the proposition that the acquisition and loss of national citizenship is subject to
review in light of EU law.9 There is no textual basis in the Treaties for this and
it subjects the very existence of national citizenship to EU law.
32
The Courts conclusion is in my view inconsistent with Treaty
requirements that EU Citizenship shall not replace national citizenship. 10 If the
EU law concept of Citizenship over-rides conditions on the acquisition and
loss of national citizenship imposed by national law, then to that extent EU
Citizenship replaces national citizenship.
33
The Courts conclusion in Rottman is also in my view inconsistent with
the treaty requirement that the Union to respect the national identities of the
Member States,11 and respect their essential state functions. 12 There is no
more essential a state function than determining the conditions for acquisition
and loss of national citizenship.
34
I would like to refer to comments on the national identity clause by
Professor - Judge - Sinisa Rodin. He has observed that:

C-135/08 Rottman paragraph 48.


Article 9 TEU, Article 20(1) TFEU.
11
In force in this form at the time of the judgment in Rottman.
12
Lisbon version.
10

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Too extensive an interpretation of the national identity clause has the
potential to block or even reverse the course of European integration. On the
other hand, too narrow an interpretation would render [it] devoid of its useful
effect.13
35
In general, I agree with Professor Rodins proposition. The national
identity clause cannot be used to excuse a failure to apply EU law. But it can
and should inhibit the Court of Justice from expanding EU obligations in ways
which are bound to erode essential state functions. That is my objection, in
this respect, to the proposition that EU law can determine the grant or
withdrawal of national citizenship.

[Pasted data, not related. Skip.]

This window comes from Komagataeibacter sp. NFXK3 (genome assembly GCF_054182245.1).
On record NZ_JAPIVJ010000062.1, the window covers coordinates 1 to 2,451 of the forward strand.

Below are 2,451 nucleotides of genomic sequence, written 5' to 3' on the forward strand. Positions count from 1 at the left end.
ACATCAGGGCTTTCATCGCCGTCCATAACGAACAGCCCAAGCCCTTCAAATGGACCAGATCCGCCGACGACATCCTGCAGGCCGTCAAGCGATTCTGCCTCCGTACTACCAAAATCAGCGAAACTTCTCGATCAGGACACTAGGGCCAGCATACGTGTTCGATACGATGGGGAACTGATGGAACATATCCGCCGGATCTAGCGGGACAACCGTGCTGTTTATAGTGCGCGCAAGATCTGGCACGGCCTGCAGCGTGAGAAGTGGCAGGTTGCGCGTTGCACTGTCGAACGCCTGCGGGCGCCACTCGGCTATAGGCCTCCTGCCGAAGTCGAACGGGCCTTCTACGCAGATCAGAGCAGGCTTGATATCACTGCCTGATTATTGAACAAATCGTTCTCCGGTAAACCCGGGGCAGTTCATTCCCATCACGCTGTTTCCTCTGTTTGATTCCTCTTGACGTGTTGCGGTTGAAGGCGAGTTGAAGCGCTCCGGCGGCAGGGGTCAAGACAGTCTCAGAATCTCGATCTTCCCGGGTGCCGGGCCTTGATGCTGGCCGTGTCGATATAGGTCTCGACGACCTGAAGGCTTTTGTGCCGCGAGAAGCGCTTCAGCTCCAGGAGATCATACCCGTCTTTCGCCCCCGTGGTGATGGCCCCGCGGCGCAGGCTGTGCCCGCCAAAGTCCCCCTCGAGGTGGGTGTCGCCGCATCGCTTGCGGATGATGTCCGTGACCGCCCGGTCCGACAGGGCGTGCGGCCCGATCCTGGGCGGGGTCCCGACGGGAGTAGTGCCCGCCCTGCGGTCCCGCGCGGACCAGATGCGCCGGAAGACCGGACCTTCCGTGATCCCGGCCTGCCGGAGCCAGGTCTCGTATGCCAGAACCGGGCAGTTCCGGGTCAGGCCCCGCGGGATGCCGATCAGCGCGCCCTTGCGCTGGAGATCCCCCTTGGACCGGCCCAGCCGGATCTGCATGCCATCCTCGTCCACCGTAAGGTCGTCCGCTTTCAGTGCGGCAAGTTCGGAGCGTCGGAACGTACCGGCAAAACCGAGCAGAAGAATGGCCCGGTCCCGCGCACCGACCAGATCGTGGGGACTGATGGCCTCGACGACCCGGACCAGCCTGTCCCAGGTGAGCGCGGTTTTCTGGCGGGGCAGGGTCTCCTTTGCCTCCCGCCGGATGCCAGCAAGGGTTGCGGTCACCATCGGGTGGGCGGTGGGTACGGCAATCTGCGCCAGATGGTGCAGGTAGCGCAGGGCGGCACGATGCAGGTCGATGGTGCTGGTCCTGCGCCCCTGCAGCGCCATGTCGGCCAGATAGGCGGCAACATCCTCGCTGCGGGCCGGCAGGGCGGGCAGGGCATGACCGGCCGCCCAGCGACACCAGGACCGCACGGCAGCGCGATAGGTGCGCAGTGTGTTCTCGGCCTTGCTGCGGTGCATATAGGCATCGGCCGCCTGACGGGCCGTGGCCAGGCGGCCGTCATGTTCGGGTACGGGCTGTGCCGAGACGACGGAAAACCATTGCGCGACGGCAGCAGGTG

36
I would also add a few observations about European integration. The
integration envisaged by the EU Treaties does not require a constant
expansion of EU competences. The principle of conferral is an important DECENTRALISING principle. It is a statement expressed as a LIMITATION on
EU competences. I refer to Article 5 TEU: THE LIMITS OF UNION
COMPETENCES ARE GOVERNED BY THE PRINCIPLE OF CONFERRAL.
37
The de-centralising aim of the principle of conferral can only be
undermined by a judicial approach which leads to a constant expansion of EU
competences. European integration should never be measured by the extent
of European regulation. How could this be consistent with decisions being
taken as closely as possible to the citizen?
38
Subsidiarity, respect for national identities, and respect for
essential state functions, are core constitutional values of the Union
which militate against any theory of an ever expanding European legal
universe.
39
The procedure for enhanced cooperation provides for a multi-speed
Europe, and yet is described, and rightly described, as reinforcing European
integration.14 The European integration which the Court should protect, is an
integration which maintains constitutional as well as cultural diversity, and
guards against, rather than promoting, the creation of EU competences which
have not been clearly and expressly conferred.
40
To the extent that the Courts case law expands EU competence, it
contradicts the principle of conferral, and the principle that decisions should
be taken as closely as possible to the citizen. I have already referred to
examples of how the Courts case on the scope of restrictions on state action
have served to increase the scope of EU lawmaking competences, and in one
case to circumvent express Treaty restrictions on that competence.
41
Rottman is a judgement which reduces the competence of national
lawmakers to define national citizenship. What it also does is to transfer to the
EU lawmaker competence to lay down rules in respect of national citizenship.
13

S. Rodin, National Identities and Market Freedoms after the Treaty of Lisbon 7 Croatian
Yearbook of European Law and Policy [2011] p. 41
14
Article 20(1) TEU.

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This is the inevitable consequence of Rottman, just as it was the inevitable
consequences of the case law on national health care provision in cases such
as Watts, and the case law on strike action in cases such as Viking.
42
I shall refer to one or two further cases about EU Citizenship. They
are quite early cases.
43
The rights of EU citizens are in part defined by EU primary law and
are in part by EU secondary legislation. But the Court of Justice has
construed that legislation generously in favour of EU citizens, relying on the
alleged (and implied) requirements of EU primary law, and has chipped
away at the conditions imposed by the EU lawmaker for the enjoyment of
rights of residence.
44
One example is the Grzelczyk case.15 Grzelczyk was a student. His
residence in other Member States was stated in EU rules to be conditional on